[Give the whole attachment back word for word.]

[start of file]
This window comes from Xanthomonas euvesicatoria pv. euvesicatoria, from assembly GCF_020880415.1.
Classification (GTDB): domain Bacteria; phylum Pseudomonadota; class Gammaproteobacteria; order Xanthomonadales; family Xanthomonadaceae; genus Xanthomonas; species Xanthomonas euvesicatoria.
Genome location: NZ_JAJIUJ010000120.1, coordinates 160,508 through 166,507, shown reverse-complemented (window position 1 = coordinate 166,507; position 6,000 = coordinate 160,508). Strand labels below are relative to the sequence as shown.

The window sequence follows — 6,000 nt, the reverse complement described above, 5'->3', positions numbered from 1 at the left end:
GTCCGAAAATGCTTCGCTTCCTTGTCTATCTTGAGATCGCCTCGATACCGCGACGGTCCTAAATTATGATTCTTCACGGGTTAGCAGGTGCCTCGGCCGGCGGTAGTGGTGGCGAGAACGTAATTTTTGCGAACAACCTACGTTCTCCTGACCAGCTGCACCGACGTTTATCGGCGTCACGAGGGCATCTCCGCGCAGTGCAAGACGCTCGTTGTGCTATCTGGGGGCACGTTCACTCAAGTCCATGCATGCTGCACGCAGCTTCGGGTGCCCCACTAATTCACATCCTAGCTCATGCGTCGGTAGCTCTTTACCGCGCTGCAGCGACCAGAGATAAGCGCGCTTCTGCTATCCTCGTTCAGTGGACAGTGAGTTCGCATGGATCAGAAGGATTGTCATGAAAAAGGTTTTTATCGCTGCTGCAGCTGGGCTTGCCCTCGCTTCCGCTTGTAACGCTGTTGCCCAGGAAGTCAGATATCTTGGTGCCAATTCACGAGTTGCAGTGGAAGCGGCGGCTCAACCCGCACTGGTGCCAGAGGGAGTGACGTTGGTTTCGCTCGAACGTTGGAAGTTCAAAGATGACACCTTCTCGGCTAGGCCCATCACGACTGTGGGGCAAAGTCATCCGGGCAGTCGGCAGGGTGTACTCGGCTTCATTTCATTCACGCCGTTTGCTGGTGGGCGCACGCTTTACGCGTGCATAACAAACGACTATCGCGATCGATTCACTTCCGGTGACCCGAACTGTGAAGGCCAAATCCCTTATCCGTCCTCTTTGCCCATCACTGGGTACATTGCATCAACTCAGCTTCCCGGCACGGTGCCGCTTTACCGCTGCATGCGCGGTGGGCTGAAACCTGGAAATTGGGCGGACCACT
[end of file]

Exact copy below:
This window comes from Xanthomonas euvesicatoria pv. euvesicatoria, from assembly GCF_020880415.1.
Classification (GTDB): domain Bacteria; phylum Pseudomonadota; class Gammaproteobacteria; order Xanthomonadales; family Xanthomonadaceae; genus Xanthomonas; species Xanthomonas euvesicatoria.
Genome location: NZ_JAJIUJ010000120.1, coordinates 160,508 through 166,507, shown reverse-complemented (window position 1 = coordinate 166,507; position 6,000 = coordinate 160,508). Strand labels below are relative to the sequence as shown.

The window sequence follows — 6,000 nt, the reverse complement described above, 5'->3', positions numbered from 1 at the left end:
GTCCGAAAATGCTTCGCTTCCTTGTCTATCTTGAGATCGCCTCGATACCGCGACGGTCCTAAATTATGATTCTTCACGGGTTAGCAGGTGCCTCGGCCGGCGGTAGTGGTGGCGAGAACGTAATTTTTGCGAACAACCTACGTTCTCCTGACCAGCTGCACCGACGTTTATCGGCGTCACGAGGGCATCTCCGCGCAGTGCAAGACGCTCGTTGTGCTATCTGGGGGCACGTTCACTCAAGTCCATGCATGCTGCACGCAGCTTCGGGTGCCCCACTAATTCACATCCTAGCTCATGCGTCGGTAGCTCTTTACCGCGCTGCAGCGACCAGAGATAAGCGCGCTTCTGCTATCCTCGTTCAGTGGACAGTGAGTTCGCATGGATCAGAAGGATTGTCATGAAAAAGGTTTTTATCGCTGCTGCAGCTGGGCTTGCCCTCGCTTCCGCTTGTAACGCTGTTGCCCAGGAAGTCAGATATCTTGGTGCCAATTCACGAGTTGCAGTGGAAGCGGCGGCTCAACCCGCACTGGTGCCAGAGGGAGTGACGTTGGTTTCGCTCGAACGTTGGAAGTTCAAAGATGACACCTTCTCGGCTAGGCCCATCACGACTGTGGGGCAAAGTCATCCGGGCAGTCGGCAGGGTGTACTCGGCTTCATTTCATTCACGCCGTTTGCTGGTGGGCGCACGCTTTACGCGTGCATAACAAACGACTATCGCGATCGATTCACTTCCGGTGACCCGAACTGTGAAGGCCAAATCCCTTATCCGTCCTCTTTGCCCATCACTGGGTACATTGCATCAACTCAGCTTCCCGGCACGGTGCCGCTTTACCGCTGCATGCGCGGTGGGCTGAAACCTGGAAATTGGGCGGACCACT